This is also a proper evaluation of our sins. Our sins are acts of rebellion against God. We overstep the bounds of the law. Through our sin we miss the mark that God has set for us, i.e., to glorify God’s name. And our sin always renders us guilty before God, worthy of punishment.

David speaks of hiding his sin.

To hide means to cover and thus to conceal.

Sometimes this word is used in the context of forgiveness, as it is in verse 1 of this Psalm, “Blessed is he whose transgression is forgiven, whose sin is covered.” In this case the covering of sin is the covering that God provides in Jesus Christ and that serves as the basis for forgiveness.

But to cover sin also means to cover up sin, in the sense of hiding and concealing it from others.

For a long time David sought to cover sin in that sense. Rejecting and despising the covering that God provides for sin, David in his pride sought rather to cover up his sin.

He sought to cover it up from others. This explains his actions with Uriah. First, he brought Uriah from the battle so that it would appear that the child of adultery belonged to Uriah. When that failed, he arranged the death of Uriah in battle. But it was all to cover up his sin from the sight of men.

But David also concealed his terrible sin from himself. This is suggested by his response to the report of Uriah’s death, “The sword devoureth one as well as another” (II Sam. 11:24). Sin is often accompanied by self-deception, which leads one either to justify his sin or to minimize the seriousness of it. This is what David did, so that in a sense he concealed this sin from himself.

And ultimately David thought to hide his sin from God. The contrast this verse makes between hiding his sin and acknowledging his sin to God places this on the foreground. In his own self-deception, David thought that he could somehow hide his sin from God. According to Psalm 73:11 the wicked say, “How doth God know? and is there knowledge in the most High?” In the deceitfulness of sin, David convinced himself of the same.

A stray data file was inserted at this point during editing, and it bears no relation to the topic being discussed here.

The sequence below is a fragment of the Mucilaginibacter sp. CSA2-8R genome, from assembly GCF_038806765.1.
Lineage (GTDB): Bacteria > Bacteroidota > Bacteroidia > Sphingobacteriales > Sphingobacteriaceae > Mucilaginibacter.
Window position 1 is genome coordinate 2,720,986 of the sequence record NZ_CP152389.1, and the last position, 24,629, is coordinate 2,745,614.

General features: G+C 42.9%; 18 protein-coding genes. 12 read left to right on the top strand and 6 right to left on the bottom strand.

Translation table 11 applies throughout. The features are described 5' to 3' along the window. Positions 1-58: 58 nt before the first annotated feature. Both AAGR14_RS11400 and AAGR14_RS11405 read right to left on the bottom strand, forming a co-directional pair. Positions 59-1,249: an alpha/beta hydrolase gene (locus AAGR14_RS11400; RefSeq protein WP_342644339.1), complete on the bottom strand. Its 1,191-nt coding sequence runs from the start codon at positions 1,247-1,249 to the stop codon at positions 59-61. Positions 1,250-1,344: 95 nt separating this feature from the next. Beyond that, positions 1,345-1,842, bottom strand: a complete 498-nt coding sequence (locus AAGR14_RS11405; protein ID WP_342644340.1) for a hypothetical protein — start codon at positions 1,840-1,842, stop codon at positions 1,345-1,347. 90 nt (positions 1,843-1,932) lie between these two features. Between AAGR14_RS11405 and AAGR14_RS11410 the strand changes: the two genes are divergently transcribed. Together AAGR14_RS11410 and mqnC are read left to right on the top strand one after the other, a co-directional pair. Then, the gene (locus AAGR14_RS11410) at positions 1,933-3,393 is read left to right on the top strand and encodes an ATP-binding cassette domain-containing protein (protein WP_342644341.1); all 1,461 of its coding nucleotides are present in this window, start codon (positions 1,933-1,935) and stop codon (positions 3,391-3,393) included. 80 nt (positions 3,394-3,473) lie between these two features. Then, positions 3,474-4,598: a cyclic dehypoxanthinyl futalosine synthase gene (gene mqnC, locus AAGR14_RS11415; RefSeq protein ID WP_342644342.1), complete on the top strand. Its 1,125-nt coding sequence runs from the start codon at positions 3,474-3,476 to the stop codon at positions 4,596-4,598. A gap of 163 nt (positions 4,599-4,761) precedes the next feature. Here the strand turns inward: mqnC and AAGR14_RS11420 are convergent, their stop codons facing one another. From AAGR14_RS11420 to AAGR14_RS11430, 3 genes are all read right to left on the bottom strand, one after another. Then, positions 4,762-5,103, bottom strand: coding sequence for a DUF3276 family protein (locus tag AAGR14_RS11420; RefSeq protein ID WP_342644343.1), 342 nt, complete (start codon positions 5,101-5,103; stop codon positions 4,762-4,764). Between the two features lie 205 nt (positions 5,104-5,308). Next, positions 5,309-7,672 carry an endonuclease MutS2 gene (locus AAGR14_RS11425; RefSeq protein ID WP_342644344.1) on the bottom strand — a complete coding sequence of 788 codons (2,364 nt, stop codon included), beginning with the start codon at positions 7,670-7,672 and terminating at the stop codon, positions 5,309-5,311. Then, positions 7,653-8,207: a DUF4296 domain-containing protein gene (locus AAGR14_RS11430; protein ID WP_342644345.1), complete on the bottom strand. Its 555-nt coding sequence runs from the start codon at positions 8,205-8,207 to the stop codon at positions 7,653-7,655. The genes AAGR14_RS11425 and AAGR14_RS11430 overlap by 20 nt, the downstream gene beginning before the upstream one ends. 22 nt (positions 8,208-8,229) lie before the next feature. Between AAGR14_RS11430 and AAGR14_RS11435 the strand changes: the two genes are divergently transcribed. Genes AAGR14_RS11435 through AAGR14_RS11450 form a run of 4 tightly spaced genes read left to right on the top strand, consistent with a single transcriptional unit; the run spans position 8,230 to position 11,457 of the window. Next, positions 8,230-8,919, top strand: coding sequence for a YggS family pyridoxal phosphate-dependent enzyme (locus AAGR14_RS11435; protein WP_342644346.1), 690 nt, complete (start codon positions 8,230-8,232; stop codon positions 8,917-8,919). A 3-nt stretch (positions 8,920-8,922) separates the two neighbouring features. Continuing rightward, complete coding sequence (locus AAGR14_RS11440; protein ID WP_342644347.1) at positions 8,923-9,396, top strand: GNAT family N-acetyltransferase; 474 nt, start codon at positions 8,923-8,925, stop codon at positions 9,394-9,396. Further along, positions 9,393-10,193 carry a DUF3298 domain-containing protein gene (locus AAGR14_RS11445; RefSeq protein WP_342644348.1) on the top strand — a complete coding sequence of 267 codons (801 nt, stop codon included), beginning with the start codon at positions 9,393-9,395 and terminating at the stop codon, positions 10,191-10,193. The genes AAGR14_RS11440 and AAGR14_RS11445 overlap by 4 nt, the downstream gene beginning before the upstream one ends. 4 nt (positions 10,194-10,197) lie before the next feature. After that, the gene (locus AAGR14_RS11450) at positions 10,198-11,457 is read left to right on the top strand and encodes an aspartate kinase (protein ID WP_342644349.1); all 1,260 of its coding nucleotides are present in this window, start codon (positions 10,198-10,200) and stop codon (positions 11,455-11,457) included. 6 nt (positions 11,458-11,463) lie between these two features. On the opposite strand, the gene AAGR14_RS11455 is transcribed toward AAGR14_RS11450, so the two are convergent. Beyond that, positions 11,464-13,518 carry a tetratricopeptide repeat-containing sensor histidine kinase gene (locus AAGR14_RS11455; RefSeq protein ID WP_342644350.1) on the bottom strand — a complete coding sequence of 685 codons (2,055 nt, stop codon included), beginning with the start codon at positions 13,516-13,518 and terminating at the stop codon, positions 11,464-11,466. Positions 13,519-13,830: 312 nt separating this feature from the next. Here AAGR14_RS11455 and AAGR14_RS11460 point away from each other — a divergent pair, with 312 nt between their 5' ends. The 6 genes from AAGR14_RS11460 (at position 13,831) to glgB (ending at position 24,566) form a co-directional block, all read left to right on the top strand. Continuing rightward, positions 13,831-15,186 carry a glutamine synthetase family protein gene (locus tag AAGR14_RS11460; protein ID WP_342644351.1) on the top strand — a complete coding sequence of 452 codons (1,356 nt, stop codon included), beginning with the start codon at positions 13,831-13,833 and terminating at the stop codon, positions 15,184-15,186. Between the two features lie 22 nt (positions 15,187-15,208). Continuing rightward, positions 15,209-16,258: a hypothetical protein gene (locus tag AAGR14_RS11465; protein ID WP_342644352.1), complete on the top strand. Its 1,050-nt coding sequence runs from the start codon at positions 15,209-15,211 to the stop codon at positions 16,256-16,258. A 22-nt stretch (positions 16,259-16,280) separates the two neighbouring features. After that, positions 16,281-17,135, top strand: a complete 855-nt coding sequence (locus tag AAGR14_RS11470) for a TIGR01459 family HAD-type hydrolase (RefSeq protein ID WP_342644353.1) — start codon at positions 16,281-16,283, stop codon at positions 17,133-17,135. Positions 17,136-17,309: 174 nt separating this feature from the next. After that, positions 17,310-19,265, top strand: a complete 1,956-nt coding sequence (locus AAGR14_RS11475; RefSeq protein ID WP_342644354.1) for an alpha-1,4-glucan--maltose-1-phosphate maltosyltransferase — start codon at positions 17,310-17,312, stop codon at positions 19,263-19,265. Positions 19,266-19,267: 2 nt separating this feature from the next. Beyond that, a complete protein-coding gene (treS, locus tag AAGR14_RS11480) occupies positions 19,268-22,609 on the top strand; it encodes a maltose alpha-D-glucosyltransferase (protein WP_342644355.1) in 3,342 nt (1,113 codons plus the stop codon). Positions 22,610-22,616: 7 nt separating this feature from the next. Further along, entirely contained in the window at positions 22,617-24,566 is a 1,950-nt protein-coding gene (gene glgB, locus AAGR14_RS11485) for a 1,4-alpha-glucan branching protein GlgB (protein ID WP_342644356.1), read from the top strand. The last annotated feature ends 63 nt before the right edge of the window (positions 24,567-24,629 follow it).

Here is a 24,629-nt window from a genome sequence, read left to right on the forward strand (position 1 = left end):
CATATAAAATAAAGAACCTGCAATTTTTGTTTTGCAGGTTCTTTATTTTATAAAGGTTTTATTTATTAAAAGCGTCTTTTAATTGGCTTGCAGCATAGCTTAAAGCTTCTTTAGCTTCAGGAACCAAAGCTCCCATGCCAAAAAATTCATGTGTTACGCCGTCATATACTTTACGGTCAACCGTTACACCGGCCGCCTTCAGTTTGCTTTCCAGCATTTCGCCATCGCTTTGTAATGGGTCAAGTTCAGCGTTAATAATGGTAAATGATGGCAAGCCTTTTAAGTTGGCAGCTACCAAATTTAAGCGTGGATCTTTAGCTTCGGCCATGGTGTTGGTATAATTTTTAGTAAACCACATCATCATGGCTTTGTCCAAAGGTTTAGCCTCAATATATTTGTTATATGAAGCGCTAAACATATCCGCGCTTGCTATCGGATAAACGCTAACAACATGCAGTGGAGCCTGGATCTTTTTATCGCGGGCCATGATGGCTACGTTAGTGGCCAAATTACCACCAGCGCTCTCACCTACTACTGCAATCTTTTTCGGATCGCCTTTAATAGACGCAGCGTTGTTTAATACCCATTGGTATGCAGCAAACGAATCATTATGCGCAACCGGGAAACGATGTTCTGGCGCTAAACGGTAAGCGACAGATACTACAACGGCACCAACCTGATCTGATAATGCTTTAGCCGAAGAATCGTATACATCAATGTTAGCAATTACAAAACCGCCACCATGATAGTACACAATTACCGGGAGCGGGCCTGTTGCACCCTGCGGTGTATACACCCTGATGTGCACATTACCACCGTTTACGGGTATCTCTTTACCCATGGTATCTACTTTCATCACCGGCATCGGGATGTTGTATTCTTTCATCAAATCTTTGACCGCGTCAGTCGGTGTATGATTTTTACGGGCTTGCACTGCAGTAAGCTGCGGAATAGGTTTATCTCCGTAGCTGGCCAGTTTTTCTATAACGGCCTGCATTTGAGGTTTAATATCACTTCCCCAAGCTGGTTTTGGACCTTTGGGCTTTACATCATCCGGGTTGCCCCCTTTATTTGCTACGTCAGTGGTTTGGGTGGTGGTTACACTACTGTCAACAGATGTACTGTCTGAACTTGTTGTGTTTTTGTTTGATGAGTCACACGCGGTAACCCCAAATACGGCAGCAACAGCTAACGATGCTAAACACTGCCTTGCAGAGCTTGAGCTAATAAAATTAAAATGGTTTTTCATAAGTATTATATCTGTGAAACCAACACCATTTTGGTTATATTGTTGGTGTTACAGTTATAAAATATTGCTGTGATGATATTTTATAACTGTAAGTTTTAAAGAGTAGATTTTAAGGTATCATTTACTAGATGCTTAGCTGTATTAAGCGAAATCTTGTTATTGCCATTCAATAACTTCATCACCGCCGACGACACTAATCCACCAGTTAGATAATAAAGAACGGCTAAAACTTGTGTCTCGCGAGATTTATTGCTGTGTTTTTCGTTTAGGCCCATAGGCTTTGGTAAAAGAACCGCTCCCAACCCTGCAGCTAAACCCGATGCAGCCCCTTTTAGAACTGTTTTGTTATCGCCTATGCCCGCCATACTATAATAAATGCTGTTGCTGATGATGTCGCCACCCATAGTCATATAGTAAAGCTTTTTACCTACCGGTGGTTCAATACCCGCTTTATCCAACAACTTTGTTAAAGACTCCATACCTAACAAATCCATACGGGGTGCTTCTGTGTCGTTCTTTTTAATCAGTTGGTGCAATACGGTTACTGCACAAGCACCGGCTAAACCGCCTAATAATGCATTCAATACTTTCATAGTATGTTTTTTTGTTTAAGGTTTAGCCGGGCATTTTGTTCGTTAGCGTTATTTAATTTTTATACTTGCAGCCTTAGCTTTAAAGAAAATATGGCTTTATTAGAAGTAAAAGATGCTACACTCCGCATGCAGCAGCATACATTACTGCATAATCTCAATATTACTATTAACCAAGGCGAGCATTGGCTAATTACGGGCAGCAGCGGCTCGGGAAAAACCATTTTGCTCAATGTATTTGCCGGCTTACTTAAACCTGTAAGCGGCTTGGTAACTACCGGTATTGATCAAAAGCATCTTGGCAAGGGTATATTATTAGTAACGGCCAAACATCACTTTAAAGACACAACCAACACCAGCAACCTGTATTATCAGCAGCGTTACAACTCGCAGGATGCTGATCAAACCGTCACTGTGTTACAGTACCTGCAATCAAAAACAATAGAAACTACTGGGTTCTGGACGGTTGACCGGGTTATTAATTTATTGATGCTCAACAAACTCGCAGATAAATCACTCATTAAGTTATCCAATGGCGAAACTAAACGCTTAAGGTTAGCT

We must be careful not to hide our own sin, as did David. David’s sin and his covering up of that sin came from the same source—the pride of his sinful nature. We possess the same vile nature that leads us in pride to sin and inclines us to hide our sin, as did David.

A proper confession!

David speaks of confessing his sin.

According to this passage, David both acknowledged his sins to the Lord and confessed them. These are very close in meaning. That David acknowledged his sins means that he showed them to the Lord. That David confessed his sin means that he pointed them out to the Lord.

This is contrasted to David’s hiding of his sins. Before, David had hid his sin from God. Now he showed God his sins. You can neither hide from God what you have done, nor show God something about yourself that God does not already know. And so we understand that David expresses what happened within his heart. At one time he sought to hide his sin from God—foolish and impossible as that may be. But now all self-deception and denial are put away and he shows God all that he had done. Notice that David confessed his sins to the LORD. In the KJV the term “LORD” indicates that in the original there is the name “Jehovah.”

Jehovah is God’s covenant name. It indicates that God has established a wonderful covenant with His people. It emphasizes that God is always faithful to that covenant, even when we are not.